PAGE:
Lazarillo and the Gentleman

Lazarillo then makes his way to Toledo and begs for a few days. The people of Toledo appear to be quite stingy towards beggars, and all that he gets is advice ‘to get a job’:

Because charity not only begun at home but stayed there too.[11]

Eventually, a gentleman comes to speak to him who offers him a job as his servant. Lazarillo gets excited because he thinks that the gentleman is rich and that he will have all the food in the world that he wants. However, when he gets to the gentleman’s lodgings, it is bare and there is no food in there. Moreover, there is only a single bed in the apartment, and Lazarillo has to sleep in the same bad with his new master. Lazarillo soon realises that he has fallen in with an impoverished aristocrat who only ‘keeps up appearances’ by wearing fine clothes and walking about town.

Spanish gentleman
A Late 16th-century Spanish Gentleman

However, the gentleman is never cruel to Lazarillo like his previous two masters were. Lazarillo gladly tends the house while his master goes out, fetches water from the river, and when Lazarillo goes begging for food outside he always shares what he gets with his master. One day Lazarillo comes home with 4lbs of bread, a cow’s foot, and some wine for which his master is very grateful. Lazarillo muses upon his life so far, and decides that he likes this master best – the other two masters had plenty of food but were cruel and never shared it, but the gentleman cannot give what he has not got, and never tries to steal the food from Lazarillo. As they are talking over their ‘feast’ of bread and wine, Lazarillo asks the gentleman about his history. Lazarillo is told that the gentleman was forced to move here after a dispute with another man of lower rank in his home town. The man in question apparently spoke too casually to him, even though the man of lower rank was actually richer than the gentleman. When the gentleman came to the town, his original thought was that he might obtain a salaried position as another nobleman’s servant, but upon second thoughts he deemed such a position to be beneath him, and there were no positions available anyway. This is essentially a critique of the aristocracy – Lazarillo finds it strange that an aristocrat could be so vain as to endure virtual starvation because certain jobs which entail dealing with certain people are deemed to be beneath him.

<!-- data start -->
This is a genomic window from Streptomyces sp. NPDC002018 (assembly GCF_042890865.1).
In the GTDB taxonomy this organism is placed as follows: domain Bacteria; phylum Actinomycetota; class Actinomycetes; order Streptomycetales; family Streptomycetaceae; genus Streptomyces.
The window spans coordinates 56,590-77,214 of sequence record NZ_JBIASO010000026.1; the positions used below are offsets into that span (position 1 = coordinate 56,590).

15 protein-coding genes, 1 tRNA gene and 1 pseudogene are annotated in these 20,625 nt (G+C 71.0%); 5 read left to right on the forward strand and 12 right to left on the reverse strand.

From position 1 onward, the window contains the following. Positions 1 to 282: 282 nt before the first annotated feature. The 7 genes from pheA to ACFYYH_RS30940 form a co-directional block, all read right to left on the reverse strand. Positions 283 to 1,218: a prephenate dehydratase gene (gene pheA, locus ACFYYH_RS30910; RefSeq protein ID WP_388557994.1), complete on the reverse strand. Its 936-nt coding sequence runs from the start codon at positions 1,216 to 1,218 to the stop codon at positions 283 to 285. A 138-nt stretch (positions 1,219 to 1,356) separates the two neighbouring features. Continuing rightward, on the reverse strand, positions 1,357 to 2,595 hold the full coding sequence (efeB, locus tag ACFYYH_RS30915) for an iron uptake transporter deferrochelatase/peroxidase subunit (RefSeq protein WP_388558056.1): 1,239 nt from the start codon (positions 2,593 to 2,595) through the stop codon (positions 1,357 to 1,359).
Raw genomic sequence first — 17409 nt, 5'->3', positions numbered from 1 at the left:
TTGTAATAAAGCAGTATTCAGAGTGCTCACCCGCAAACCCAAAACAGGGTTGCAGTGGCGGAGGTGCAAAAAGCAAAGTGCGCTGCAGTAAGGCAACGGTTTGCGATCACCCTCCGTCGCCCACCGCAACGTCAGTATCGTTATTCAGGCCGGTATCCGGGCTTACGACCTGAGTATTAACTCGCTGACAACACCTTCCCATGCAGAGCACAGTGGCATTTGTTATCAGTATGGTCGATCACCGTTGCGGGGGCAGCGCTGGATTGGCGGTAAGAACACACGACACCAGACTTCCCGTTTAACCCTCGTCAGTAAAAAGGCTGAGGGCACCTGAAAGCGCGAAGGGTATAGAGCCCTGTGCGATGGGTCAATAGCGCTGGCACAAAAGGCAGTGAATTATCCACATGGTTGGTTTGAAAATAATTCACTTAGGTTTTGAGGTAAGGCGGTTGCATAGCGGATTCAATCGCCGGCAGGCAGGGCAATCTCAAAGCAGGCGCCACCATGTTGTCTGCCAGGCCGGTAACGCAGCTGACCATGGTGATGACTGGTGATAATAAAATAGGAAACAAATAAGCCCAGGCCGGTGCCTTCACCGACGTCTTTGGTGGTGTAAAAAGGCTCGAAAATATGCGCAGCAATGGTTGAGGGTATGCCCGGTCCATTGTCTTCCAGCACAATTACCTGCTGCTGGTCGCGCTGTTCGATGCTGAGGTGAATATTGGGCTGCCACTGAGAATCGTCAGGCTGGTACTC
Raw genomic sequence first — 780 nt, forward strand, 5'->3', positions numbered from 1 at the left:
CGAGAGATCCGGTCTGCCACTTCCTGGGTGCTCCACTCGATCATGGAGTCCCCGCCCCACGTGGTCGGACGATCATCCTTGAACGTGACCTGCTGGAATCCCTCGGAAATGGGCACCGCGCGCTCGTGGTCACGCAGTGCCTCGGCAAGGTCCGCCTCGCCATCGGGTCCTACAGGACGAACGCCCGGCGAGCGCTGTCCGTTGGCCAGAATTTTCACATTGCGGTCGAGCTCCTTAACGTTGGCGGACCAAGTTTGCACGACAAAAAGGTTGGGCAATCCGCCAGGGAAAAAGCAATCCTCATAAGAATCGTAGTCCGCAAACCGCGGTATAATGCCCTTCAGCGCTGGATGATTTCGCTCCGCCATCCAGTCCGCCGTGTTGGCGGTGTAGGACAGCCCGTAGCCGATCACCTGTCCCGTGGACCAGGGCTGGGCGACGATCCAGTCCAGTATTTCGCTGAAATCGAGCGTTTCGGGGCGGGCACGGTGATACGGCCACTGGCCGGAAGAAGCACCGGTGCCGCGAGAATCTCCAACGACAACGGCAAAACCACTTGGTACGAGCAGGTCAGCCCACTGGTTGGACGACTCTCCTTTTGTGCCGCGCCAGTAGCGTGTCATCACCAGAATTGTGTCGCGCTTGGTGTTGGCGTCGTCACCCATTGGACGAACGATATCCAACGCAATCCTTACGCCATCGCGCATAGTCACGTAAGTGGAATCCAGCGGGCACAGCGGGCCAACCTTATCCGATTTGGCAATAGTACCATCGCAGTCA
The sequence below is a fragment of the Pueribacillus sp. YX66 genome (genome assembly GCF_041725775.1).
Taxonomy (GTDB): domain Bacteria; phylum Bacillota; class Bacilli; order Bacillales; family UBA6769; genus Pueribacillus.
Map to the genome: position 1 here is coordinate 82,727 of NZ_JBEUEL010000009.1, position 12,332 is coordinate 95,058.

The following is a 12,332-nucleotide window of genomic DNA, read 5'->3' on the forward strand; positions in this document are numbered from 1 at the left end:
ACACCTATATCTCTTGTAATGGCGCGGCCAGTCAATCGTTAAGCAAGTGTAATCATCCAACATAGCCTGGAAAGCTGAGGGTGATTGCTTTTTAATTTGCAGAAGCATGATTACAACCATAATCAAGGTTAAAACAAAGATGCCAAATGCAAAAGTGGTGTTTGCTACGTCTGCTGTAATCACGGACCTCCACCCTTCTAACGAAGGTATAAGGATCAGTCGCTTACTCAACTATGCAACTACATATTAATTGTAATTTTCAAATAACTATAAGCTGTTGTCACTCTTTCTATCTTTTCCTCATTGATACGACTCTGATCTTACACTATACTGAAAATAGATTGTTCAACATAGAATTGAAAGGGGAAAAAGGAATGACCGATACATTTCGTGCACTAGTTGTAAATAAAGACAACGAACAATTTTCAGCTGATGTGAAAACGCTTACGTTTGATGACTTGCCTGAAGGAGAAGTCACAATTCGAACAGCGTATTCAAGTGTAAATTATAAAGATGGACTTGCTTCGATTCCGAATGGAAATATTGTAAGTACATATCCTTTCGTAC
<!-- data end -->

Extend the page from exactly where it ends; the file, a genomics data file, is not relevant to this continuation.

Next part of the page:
Lazarillo’s time with the gentleman eventually comes to an end, however, when the rent collectors arrive at the lodgings. They demand two months’ rents, and the gentleman asks them to return later that evening and he shall give them the money. During this time the gentleman simply absconds. A constable is summoned and Lazarillo is arrested in his master’s place, as the rent collector thinks that he has colluded with the gentleman to hide away his money, but luckily Lazarillo’s neighbours vouch for his innocence and he is set free.

Lazarillo and the Pardoner

Lazarillo’s fourth employer was friar, but he does not spend very much time with this one and eventually he falls in with a Pardoner – a man who sells papal indulgences. A papal indulgence was a printed piece of paper that people could buy in order to ‘reduce the amount of punishment one has to undergo for sins’.[12] This employer, Lazarillo discovers, is a real rogue:

He studied the salesman’s art, and he knew some really clever tricks.[13]